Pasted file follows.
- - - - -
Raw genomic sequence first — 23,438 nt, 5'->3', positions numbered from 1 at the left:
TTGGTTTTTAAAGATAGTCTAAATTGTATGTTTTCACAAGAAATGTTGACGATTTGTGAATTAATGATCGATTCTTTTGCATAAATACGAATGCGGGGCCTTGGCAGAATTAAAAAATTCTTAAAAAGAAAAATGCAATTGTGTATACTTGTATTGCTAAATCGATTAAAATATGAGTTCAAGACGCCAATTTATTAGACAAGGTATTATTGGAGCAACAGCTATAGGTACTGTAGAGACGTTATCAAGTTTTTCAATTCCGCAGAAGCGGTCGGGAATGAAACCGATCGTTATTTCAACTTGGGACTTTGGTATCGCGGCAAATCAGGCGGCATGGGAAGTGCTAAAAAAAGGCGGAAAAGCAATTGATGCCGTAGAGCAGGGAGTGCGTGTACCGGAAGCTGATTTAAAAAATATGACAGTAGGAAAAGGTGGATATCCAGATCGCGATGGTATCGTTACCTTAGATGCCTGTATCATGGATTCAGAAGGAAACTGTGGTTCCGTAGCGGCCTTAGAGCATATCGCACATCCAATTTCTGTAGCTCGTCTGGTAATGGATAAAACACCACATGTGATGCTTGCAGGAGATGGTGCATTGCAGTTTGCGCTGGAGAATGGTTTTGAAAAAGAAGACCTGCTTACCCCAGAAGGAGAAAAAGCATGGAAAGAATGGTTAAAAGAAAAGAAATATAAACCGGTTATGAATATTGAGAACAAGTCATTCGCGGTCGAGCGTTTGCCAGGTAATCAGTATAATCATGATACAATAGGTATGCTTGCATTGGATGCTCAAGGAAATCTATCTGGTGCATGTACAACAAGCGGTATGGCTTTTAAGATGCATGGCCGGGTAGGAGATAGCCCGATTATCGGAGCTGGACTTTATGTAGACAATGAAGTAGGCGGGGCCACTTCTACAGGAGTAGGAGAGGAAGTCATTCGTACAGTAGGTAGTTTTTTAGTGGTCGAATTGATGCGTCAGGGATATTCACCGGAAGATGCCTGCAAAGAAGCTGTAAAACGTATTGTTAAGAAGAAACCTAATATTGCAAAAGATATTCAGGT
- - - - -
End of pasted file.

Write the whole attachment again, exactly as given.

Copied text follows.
Raw genomic sequence first — 23,438 nt, 5'->3', positions numbered from 1 at the left:
TTGGTTTTTAAAGATAGTCTAAATTGTATGTTTTCACAAGAAATGTTGACGATTTGTGAATTAATGATCGATTCTTTTGCATAAATACGAATGCGGGGCCTTGGCAGAATTAAAAAATTCTTAAAAAGAAAAATGCAATTGTGTATACTTGTATTGCTAAATCGATTAAAATATGAGTTCAAGACGCCAATTTATTAGACAAGGTATTATTGGAGCAACAGCTATAGGTACTGTAGAGACGTTATCAAGTTTTTCAATTCCGCAGAAGCGGTCGGGAATGAAACCGATCGTTATTTCAACTTGGGACTTTGGTATCGCGGCAAATCAGGCGGCATGGGAAGTGCTAAAAAAAGGCGGAAAAGCAATTGATGCCGTAGAGCAGGGAGTGCGTGTACCGGAAGCTGATTTAAAAAATATGACAGTAGGAAAAGGTGGATATCCAGATCGCGATGGTATCGTTACCTTAGATGCCTGTATCATGGATTCAGAAGGAAACTGTGGTTCCGTAGCGGCCTTAGAGCATATCGCACATCCAATTTCTGTAGCTCGTCTGGTAATGGATAAAACACCACATGTGATGCTTGCAGGAGATGGTGCATTGCAGTTTGCGCTGGAGAATGGTTTTGAAAAAGAAGACCTGCTTACCCCAGAAGGAGAAAAAGCATGGAAAGAATGGTTAAAAGAAAAGAAATATAAACCGGTTATGAATATTGAGAACAAGTCATTCGCGGTCGAGCGTTTGCCAGGTAATCAGTATAATCATGATACAATAGGTATGCTTGCATTGGATGCTCAAGGAAATCTATCTGGTGCATGTACAACAAGCGGTATGGCTTTTAAGATGCATGGCCGGGTAGGAGATAGCCCGATTATCGGAGCTGGACTTTATGTAGACAATGAAGTAGGCGGGGCCACTTCTACAGGAGTAGGAGAGGAAGTCATTCGTACAGTAGGTAGTTTTTTAGTGGTCGAATTGATGCGTCAGGGATATTCACCGGAAGATGCCTGCAAAGAAGCTGTAAAACGTATTGTTAAGAAGAAACCTAATATTGCAAAAGATATTCAGGT